If you saw a digital image of yourself running on a virtual treadmill, would you feel like going to the gym? Probably so, according to a Stanford study showing that personalized avatars can motivate people to exercise and eat right.
Moreover, you are more likely to imitate the behavior of an avatar in real life if it looks like you, said Jesse Fox, a doctoral candidate in the Communication Department and a researcher at the Stanford University Virtual Human Interaction Lab. In her study, she used digital photographs of participants to create personalized avatar bodies, a service some game companies offer today.
To escape to the virtual realm, you simply slip on a helmet with screens attached in front of the eyes. You are instantly immersed in a digital room and fully surrounded by a new world, as if you are inside a video game. Cameras in the lab track an infrared light on your helmet so that images on the screen move with your head.
In Fox's first test, some participants put on the helmet and saw their avatar running on a treadmill. Others saw themselves loitering in the virtual room or saw a running avatar they didn't recognize.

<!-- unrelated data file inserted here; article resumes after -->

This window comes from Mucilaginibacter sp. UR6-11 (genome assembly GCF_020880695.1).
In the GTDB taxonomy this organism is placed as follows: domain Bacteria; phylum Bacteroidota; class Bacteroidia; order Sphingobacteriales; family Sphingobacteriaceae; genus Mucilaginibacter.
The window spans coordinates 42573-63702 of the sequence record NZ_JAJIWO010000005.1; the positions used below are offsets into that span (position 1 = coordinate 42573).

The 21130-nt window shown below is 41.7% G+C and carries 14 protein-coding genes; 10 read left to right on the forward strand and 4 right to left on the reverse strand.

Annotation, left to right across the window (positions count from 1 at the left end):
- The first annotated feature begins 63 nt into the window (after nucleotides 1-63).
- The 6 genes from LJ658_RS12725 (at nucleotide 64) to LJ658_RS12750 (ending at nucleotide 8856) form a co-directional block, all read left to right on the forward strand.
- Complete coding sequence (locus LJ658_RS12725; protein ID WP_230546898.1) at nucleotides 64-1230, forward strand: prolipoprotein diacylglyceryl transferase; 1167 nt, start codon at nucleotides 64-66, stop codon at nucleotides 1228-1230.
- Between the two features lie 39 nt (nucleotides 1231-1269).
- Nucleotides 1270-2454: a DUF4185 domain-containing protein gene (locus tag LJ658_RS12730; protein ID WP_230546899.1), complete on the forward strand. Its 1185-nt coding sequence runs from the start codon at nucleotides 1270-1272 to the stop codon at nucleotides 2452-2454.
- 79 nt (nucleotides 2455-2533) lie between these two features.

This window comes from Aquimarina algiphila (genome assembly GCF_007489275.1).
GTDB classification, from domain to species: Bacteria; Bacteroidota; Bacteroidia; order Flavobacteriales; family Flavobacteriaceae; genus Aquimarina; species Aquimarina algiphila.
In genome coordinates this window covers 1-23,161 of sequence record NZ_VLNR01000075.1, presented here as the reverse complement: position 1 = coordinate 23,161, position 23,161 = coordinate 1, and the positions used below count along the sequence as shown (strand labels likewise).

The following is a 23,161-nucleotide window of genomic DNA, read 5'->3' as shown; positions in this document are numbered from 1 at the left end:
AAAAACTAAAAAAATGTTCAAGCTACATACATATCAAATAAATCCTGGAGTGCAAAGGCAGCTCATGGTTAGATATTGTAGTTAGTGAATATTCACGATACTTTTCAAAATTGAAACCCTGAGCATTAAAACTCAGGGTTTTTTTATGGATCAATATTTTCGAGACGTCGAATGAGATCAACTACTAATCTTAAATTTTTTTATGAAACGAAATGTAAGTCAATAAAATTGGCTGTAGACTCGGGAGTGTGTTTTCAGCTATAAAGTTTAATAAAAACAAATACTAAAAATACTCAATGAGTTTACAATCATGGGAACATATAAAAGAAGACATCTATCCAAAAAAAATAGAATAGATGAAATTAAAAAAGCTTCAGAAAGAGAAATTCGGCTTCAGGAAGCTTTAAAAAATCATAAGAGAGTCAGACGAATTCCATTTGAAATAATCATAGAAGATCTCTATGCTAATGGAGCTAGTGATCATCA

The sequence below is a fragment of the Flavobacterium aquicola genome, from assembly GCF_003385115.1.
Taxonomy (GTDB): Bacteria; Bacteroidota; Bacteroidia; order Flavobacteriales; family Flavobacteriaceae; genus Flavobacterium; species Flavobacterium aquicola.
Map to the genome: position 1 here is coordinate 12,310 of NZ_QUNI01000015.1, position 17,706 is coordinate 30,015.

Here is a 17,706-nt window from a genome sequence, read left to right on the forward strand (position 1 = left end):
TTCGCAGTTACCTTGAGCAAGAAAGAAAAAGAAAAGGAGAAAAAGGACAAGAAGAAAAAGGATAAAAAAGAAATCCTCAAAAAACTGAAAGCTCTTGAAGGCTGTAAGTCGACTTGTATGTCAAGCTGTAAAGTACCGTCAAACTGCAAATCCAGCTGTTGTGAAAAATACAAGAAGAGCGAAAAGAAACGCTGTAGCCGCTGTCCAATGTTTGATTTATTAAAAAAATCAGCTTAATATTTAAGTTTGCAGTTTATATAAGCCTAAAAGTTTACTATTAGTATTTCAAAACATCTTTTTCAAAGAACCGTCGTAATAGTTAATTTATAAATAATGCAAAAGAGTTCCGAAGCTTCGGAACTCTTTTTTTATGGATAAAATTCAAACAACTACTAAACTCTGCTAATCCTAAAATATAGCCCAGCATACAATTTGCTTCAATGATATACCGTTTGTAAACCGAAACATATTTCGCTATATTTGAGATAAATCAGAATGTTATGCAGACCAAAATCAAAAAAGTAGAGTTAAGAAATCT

Fox contacted participants a day after the study and found that the people who saw their own avatar running were more likely to exercise (after they left the lab) than the people who saw someone else running or saw themselves just hanging out in the virtual room. In fact, those who watched themselves running were motivated to exercise, on average, a full hour more than the others. They ran, played soccer or worked out at the gym.
"They had imitated their avatar's behavior," Fox said.
In another test, some participants ran in place while watching their avatars become thinner, other participants stood still and watched their avatars become heavier, and others saw an unfamiliar avatar either slim or fatten. Participants who had witnessed their own avatar change " whether becoming thinner or heavier " exercised significantly more than those who had seen an unfamiliar avatar.
Seeing their face on an avatar was the driving factor. "If they saw a person they didn't know, they weren't motivated to exercise. But if they saw themselves, they exercised significantly more," she said.
Participants also responded to personalized avatars whose bodies slimmed as they ate carrots or grew heavier as they ate candy. Male participants mimicked the avatar and ate more candy, but because of the gender differences associated with eating, female participants ate less candy.
Fox thinks personalized avatars could be used to motivate healthy behavior. For example, someone on a long-term weight loss schedule could pull out his or her cell phone and track progress by watching the avatar body slim down onscreen.
-- Stanford News Service.